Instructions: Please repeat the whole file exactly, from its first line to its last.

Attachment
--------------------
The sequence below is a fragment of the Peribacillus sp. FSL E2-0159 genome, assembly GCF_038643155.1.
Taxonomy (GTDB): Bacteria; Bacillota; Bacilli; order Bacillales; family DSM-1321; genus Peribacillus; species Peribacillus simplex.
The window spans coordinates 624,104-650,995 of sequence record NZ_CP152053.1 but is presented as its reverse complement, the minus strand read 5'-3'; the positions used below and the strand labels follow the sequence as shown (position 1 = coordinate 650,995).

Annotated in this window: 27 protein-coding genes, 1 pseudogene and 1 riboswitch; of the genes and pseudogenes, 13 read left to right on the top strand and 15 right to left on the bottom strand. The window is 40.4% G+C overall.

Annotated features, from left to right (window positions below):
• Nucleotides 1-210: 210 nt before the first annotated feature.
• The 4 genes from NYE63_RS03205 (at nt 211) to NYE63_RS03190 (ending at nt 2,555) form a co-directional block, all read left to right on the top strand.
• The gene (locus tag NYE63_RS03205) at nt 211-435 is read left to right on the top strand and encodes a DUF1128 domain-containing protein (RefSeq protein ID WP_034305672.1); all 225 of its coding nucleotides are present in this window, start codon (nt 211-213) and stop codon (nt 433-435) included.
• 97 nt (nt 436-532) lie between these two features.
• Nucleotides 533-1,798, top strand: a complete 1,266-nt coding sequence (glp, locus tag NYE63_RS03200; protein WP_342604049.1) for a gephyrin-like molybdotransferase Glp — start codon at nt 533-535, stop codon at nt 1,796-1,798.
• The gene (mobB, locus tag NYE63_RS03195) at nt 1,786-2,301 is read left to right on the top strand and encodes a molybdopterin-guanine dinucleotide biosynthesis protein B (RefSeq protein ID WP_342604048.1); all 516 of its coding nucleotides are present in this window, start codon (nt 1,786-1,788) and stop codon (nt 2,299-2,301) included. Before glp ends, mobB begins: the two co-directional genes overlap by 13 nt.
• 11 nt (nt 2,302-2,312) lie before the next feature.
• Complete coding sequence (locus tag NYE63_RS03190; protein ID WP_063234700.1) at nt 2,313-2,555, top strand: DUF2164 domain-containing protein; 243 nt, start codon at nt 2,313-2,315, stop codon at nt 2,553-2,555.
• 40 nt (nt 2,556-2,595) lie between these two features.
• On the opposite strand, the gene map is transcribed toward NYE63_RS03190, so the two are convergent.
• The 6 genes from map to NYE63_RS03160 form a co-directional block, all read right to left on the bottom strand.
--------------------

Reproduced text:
The sequence below is a fragment of the Peribacillus sp. FSL E2-0159 genome, assembly GCF_038643155.1.
Taxonomy (GTDB): Bacteria; Bacillota; Bacilli; order Bacillales; family DSM-1321; genus Peribacillus; species Peribacillus simplex.
The window spans coordinates 624,104-650,995 of sequence record NZ_CP152053.1 but is presented as its reverse complement, the minus strand read 5'-3'; the positions used below and the strand labels follow the sequence as shown (position 1 = coordinate 650,995).

Annotated in this window: 27 protein-coding genes, 1 pseudogene and 1 riboswitch; of the genes and pseudogenes, 13 read left to right on the top strand and 15 right to left on the bottom strand. The window is 40.4% G+C overall.

Annotated features, from left to right (window positions below):
• Nucleotides 1-210: 210 nt before the first annotated feature.
• The 4 genes from NYE63_RS03205 (at nt 211) to NYE63_RS03190 (ending at nt 2,555) form a co-directional block, all read left to right on the top strand.
• The gene (locus tag NYE63_RS03205) at nt 211-435 is read left to right on the top strand and encodes a DUF1128 domain-containing protein (RefSeq protein ID WP_034305672.1); all 225 of its coding nucleotides are present in this window, start codon (nt 211-213) and stop codon (nt 433-435) included.
• 97 nt (nt 436-532) lie between these two features.
• Nucleotides 533-1,798, top strand: a complete 1,266-nt coding sequence (glp, locus tag NYE63_RS03200; protein WP_342604049.1) for a gephyrin-like molybdotransferase Glp — start codon at nt 533-535, stop codon at nt 1,796-1,798.
• The gene (mobB, locus tag NYE63_RS03195) at nt 1,786-2,301 is read left to right on the top strand and encodes a molybdopterin-guanine dinucleotide biosynthesis protein B (RefSeq protein ID WP_342604048.1); all 516 of its coding nucleotides are present in this window, start codon (nt 1,786-1,788) and stop codon (nt 2,299-2,301) included. Before glp ends, mobB begins: the two co-directional genes overlap by 13 nt.
• 11 nt (nt 2,302-2,312) lie before the next feature.
• Complete coding sequence (locus tag NYE63_RS03190; protein ID WP_063234700.1) at nt 2,313-2,555, top strand: DUF2164 domain-containing protein; 243 nt, start codon at nt 2,313-2,315, stop codon at nt 2,553-2,555.
• 40 nt (nt 2,556-2,595) lie between these two features.
• On the opposite strand, the gene map is transcribed toward NYE63_RS03190, so the two are convergent.
• The 6 genes from map to NYE63_RS03160 form a co-directional block, all read right to left on the bottom strand.